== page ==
Or it could be a pencil tree. [via Swissmiss and Ohdeedoh]
Finally, if you're looking for the "bastard lovechild of your office pen holder and the Barbie Party Palace," here's your answer: the Princess Collection Pen Holder. Update on Sept. 8, 2013: I'm no longer finding this product.
12 Pencil Cups with Personality
A Reader Shares Her Pencil Cup (and I Find 10 More)
For Office Supply Addicts: 10 Pencil Cups
8 Pencil Cups to Organize Your Desktop
Thursday, September 8, 2011
What do you do with all of the many art works your children create? Usually you save the best, and let the rest go. Scanning or photographing the pieces you're saving — as well as some you're letting go, like the macaroni art and other pieces that just aren't going to save well — also makes a lot of sense. You might also want to create books of the best art work, using a service such as SouvenarteBooks — recommended by a number of other organizers, including Amanda Wiss and Deborah Gussoff.
But if you have something very special, maybe you want to go one step further. Mia van Beek of Formia Design can turn that special drawing into a keychain, a pendant, a brooch, earrings and more. That's her giraffe above.
SurfingSilver takes another approach, explaining that "Your child's artwork can be shrunk down on the copy machine and made into a fine silver pendant or a key medallion."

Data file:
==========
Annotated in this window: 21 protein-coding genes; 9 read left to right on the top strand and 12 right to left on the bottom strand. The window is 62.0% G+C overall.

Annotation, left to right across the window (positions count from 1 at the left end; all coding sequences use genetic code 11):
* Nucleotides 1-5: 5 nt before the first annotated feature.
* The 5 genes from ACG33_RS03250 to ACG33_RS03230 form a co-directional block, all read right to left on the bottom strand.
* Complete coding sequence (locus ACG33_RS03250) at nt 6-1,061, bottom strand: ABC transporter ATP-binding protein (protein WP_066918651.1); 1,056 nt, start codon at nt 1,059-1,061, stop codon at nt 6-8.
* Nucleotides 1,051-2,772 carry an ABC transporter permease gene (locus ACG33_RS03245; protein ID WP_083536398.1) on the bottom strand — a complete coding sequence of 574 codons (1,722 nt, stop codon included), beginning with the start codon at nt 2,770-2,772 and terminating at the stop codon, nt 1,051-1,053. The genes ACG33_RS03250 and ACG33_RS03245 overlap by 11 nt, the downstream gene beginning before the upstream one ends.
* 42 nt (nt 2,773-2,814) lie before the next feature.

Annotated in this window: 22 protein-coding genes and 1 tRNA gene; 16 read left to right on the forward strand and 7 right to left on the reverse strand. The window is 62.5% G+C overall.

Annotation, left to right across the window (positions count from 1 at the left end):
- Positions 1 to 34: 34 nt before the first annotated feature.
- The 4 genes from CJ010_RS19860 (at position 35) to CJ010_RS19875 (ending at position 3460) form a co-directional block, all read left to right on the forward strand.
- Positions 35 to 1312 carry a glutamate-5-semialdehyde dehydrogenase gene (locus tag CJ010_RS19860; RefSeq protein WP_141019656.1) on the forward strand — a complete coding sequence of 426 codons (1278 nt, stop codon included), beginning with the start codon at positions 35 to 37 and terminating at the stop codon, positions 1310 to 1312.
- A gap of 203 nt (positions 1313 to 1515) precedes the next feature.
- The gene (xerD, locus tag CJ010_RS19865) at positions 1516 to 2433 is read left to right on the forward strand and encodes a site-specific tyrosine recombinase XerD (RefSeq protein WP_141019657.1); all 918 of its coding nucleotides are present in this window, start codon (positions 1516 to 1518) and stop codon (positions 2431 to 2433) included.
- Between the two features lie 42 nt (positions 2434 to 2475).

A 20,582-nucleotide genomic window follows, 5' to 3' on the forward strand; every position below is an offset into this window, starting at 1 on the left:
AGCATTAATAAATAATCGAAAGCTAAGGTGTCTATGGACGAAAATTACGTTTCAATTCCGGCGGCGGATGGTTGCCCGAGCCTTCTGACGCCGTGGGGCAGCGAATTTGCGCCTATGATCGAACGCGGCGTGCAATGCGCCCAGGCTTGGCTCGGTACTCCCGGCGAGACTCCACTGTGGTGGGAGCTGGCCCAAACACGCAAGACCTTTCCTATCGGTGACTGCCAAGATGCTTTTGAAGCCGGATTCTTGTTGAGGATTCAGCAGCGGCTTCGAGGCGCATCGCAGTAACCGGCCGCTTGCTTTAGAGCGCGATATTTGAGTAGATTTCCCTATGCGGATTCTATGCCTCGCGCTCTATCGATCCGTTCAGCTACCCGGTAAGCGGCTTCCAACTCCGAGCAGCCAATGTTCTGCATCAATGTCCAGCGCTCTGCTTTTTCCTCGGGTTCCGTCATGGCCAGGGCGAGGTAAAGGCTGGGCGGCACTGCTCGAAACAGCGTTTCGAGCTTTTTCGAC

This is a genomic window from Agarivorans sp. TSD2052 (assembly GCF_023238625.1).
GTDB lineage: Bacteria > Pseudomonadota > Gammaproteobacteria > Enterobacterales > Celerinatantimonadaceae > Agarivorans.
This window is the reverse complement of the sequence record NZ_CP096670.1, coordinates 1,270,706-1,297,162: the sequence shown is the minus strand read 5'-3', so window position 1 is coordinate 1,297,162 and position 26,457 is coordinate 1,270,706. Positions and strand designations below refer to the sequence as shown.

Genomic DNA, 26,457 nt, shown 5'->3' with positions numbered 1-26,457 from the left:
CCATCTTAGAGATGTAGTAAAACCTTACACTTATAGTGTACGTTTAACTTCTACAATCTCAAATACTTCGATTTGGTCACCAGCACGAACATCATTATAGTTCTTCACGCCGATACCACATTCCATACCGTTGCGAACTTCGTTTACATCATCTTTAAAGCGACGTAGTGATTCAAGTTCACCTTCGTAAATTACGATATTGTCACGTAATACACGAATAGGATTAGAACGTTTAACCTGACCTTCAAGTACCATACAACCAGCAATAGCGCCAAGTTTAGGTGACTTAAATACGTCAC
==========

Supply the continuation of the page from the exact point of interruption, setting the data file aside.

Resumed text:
Want color, not just silver or gold? You could get a Sonia Spencer key ring or cufflinks made from a child's drawing.
What to Do with the Art: Yet More Options for Your Child's Masterpieces
Showcasing Your Child's Art: Five More Options
Wednesday, September 7, 2011
Can't quite give up those cute baby clothes, sentimental T-shirts, or other clothing items? Then you might want to consider having them transformed into a custom quilt.
Quilts by Kate talks about "memories you can cuddle up with," which may sound good to North American readers as autumn approaches. Kate can make you a quilt from T-shirts or neckties — or even a wedding dress, as shown above.
Quilt Keepsake makes baby clothes quilts, T-shirt quilts, and memorial quilts. Those memorial quilts could be made from all sorts of clothing: flannel shirts, ties, military uniforms, bridal outfits, etc.
Alix Joyal over at Mamaka Mills makes custom memory quilts, including military memory quilts. You can see more of her work on her blog, and on her Etsy site.
For links to many more quilt-makers, see the related posts below. And remember that these quilts take around 3-6 weeks to make — so if you'd like one for a holiday gift, start moving now before the quilt-makers get all booked up.
Four Options for the Old T-Shirts (see option 2)
Cute Baby Clothes Make Cute Memory Quilts
Preserving the Memories: T-Shirt Quilts
Monday, September 5, 2011
I'm not an expert in ergonomics — and consulting with an expert can be a very worthwhile investment. But it doesn't take much expertise to see that many of the offices I walk into have major ergonomics issues — as do many of the "on the go" offices I see as people work in coffee shops and such. If you're spending any significant amount of time on your computer, please take the time to get your workspace as ergonomically adjusted as you can.